Charles-Bell-Obituary

Charles G. Bell

Belgrade, Maine

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BELGRADE -- Charles G. Bell died peacefully on Christmas morning at his daughter's home in Belgrade, after several years of declining health.

He was born on Halloween 1916 in Greenville, Miss., the son of Judge Percy and Nona Bell.

His lifelong passion for astronomy, geology, poetry and...

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A final word of condolence to the Charles G. Bell extended family, a poem in quote marks dedicated to his memory I did in 2012 on the idea that a seed has to die before new life can come from it. I had Lake Willoughby in winter in northeastern Vermont in mind when writing it. The title in Latin means 'Because Love Is.'

Title: "Quia Caritas Est

What is love if not granite lake
whose waves still into sheets of ice?
Fired desire as quenched for your...

Charles Bell with his grandson Kurt Leinenweber, Danby, Vt. , 1962

Mr. Bell, as I called him when I was a student at St. John's 1960-64, had the gift, and willingness, unusual at that time, to connect emotionally and warmly. To me, a youngster in turmoil, he was perceptive, gentle, kind, thoroughly decent and ethical, and knowing he probably had navigated turbulent waters himself and seemed actually happy was a great comfort and encouragement. I shall always cherish his memory, and his and Danny's hospitality to us students.

It is with great sadness that I read of the death of Charles G. Bell. He was a profound influence on me during my formative years, when he taught humanities at the University of Chicago. I can't count the wonderful evening hours I spent at his home on Woodlawn Avenue, doing group readings and watching his then embryonic sound and light presentations.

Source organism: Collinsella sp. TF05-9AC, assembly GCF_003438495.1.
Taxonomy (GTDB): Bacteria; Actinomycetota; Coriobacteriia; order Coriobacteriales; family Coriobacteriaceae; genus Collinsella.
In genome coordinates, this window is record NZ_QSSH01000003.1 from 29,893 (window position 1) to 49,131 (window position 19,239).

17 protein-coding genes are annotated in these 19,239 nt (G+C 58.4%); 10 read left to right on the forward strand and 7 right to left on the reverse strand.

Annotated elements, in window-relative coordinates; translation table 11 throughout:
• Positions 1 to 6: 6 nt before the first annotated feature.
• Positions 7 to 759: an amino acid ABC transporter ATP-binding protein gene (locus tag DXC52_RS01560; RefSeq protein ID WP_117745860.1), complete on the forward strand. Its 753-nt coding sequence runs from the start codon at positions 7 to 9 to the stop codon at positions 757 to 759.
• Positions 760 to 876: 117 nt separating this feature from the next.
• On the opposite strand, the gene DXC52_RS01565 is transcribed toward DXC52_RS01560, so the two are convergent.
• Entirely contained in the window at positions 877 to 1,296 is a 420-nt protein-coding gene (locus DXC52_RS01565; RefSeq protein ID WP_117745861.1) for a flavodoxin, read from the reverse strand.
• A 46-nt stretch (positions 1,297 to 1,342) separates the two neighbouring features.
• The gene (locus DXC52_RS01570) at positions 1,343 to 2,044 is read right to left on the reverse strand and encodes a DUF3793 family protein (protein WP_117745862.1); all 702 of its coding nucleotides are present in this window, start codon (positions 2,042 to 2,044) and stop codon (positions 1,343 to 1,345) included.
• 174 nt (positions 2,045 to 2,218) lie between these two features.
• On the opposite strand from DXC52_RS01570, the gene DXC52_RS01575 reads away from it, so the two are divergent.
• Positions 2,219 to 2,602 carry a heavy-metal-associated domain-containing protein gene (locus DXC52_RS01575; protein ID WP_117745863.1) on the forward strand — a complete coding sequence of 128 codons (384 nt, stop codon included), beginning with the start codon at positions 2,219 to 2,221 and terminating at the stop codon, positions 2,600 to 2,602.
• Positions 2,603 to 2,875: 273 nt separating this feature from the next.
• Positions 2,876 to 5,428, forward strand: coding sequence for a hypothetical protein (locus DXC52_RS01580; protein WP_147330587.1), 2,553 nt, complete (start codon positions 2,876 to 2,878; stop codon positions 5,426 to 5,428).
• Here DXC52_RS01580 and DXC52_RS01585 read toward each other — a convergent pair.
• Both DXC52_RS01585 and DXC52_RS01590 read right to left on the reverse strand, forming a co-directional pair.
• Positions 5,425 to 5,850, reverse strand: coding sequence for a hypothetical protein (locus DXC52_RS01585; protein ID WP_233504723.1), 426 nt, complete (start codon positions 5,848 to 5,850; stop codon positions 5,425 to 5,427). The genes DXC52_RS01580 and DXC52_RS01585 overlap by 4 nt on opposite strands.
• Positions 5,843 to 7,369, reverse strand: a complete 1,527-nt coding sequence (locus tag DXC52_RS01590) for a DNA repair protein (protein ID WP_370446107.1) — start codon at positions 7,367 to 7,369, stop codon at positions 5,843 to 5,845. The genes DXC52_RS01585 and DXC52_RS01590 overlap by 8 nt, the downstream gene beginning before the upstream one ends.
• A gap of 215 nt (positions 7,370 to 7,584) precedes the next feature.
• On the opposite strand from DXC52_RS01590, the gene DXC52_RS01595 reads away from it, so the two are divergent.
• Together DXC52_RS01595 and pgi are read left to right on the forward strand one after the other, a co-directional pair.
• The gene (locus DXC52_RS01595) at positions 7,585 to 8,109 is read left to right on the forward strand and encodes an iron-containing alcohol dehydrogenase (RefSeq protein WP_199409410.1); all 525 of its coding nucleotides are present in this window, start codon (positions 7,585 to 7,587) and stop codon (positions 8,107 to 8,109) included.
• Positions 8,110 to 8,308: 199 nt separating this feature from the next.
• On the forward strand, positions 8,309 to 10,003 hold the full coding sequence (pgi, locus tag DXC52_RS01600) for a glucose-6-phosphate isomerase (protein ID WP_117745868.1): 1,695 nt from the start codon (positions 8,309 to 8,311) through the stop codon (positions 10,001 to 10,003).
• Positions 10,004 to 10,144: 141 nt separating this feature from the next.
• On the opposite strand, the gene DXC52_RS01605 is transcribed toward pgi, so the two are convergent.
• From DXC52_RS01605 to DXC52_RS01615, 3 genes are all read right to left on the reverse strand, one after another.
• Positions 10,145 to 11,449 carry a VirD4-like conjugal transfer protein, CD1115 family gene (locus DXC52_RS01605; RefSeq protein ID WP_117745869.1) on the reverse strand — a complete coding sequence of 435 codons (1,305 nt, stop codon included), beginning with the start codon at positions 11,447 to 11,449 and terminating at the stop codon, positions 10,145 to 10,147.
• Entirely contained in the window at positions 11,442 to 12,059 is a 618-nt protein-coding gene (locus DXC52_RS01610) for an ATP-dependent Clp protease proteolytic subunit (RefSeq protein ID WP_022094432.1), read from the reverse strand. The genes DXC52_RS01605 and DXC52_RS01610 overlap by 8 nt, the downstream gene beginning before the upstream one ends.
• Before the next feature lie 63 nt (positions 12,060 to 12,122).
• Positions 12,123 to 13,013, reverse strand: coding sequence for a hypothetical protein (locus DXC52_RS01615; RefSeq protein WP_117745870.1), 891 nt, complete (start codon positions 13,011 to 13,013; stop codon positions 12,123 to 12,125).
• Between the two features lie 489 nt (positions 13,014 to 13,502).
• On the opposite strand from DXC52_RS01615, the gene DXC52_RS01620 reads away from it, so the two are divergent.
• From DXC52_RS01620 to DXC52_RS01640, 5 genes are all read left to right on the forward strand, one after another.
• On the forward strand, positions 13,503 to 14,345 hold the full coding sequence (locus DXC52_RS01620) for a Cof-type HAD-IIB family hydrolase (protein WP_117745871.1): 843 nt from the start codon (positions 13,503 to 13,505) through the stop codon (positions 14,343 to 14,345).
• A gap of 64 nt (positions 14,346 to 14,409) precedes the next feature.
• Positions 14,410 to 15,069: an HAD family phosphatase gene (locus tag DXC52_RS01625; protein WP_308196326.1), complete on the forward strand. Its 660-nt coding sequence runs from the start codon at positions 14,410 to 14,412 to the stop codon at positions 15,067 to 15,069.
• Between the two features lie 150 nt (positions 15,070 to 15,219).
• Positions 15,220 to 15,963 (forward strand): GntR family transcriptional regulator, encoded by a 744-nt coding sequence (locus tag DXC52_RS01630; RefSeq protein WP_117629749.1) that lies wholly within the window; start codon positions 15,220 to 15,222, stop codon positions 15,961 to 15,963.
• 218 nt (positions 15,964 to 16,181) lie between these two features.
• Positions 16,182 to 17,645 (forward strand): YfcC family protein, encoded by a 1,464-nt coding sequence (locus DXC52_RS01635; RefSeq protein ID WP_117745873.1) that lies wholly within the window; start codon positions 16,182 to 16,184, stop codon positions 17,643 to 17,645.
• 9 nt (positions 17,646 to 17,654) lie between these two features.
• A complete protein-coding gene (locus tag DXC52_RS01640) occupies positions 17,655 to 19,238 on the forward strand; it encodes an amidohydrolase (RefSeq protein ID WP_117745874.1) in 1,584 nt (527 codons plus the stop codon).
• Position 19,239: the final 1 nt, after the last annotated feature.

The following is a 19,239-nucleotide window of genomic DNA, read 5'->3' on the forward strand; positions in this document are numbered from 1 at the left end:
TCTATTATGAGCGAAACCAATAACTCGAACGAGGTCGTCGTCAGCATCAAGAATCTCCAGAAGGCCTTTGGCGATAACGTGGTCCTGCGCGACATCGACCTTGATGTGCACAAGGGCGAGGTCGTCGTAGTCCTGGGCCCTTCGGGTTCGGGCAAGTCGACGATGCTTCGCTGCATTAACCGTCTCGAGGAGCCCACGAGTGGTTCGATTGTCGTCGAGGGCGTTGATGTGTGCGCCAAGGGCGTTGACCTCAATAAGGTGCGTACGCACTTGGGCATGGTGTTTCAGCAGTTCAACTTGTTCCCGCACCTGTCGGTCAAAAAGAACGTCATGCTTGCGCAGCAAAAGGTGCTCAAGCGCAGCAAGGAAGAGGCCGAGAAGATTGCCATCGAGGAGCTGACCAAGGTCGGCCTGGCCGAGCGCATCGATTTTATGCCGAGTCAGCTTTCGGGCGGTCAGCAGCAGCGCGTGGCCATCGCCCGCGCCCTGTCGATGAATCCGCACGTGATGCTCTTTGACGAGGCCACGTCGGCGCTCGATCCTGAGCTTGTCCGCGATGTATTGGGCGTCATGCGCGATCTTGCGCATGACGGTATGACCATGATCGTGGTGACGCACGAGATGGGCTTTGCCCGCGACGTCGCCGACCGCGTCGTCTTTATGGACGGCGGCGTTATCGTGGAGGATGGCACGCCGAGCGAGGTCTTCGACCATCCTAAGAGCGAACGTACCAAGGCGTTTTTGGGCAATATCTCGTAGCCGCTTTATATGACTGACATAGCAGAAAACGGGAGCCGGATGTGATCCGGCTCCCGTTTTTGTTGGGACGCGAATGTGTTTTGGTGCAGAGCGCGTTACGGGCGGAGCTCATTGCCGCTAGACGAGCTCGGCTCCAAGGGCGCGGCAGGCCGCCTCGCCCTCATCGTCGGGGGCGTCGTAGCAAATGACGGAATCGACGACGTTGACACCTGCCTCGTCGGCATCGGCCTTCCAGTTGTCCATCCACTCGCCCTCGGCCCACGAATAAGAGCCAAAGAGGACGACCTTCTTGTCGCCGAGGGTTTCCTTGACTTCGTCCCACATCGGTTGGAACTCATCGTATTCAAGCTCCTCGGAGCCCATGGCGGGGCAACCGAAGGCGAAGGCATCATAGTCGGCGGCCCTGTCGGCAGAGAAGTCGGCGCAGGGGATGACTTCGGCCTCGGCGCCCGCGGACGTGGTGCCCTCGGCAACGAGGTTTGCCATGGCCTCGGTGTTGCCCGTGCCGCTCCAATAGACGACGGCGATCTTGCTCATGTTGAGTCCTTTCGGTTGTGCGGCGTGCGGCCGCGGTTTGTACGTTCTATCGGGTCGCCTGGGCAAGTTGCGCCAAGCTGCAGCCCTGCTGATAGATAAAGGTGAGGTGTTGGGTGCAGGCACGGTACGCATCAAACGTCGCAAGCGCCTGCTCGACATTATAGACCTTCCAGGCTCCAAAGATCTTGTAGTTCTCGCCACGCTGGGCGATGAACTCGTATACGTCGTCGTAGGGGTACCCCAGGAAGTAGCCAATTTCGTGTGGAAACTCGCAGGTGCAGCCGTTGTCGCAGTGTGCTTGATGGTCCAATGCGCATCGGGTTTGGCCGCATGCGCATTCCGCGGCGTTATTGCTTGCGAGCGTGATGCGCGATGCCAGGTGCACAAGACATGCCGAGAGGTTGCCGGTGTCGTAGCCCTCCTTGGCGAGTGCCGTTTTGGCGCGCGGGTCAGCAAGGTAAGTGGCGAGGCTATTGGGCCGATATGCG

Poet, philosopher, humanist... The world is a smaller place without him.

I am gratefully thinking of Charles and Danny and their family, his poetry and lectures on Art, their kindness and bounty of spirit so generously shared with me and so many others.
A true poet, he will be missed and with us at the same time.

Charles Bell was my great uncle. He was the brother of my mother's mother. I have many fond memories of him from my childhood. Probably my favorite memory is of him telling the southern folklore stories of Uncle Remus in our living room in Maryland. Like many others, I was in awe of him...his brilliant mind, his boundless energy, and his quick wit. His daughter, Nona Estrin and I share the same name, that of his mother. I feel eternally connected to him.

I discovered Mr. Bell's Tuesday night showings of Symbolic History, Through Sight and Sound my Sophomore year at Saint John's College; and went to as many as I could in the years that followed (there were months where I made it to every one). I can still recall his lightning-quick reflexes unjamming his ancient carousel slide projector with a ready-at-hand plastic kitchen knife; and of course, his unhesitating, brilliant fluidity at weaving together ideas, concepts, images, music, and verse...

While at St. John's College, I had the pleasure of being in a production of A Midsummer Night's Dream with Mr. Bell. He did push-ups for fun and read Dante in Italian. We were in awe of him. Thank you, Charles, for being an inspiration.

We were flooded with happy memories when we read of Charles passing - so many wonderful lectures, great hikes, stirring seminars, delightful dinners, great conversations and stimulating ideas. We are so, so lucky to have known both Charles and Danny, and we give thanks for their lives and their openness to new friends like us. Kathy McIntosh and Sam Adams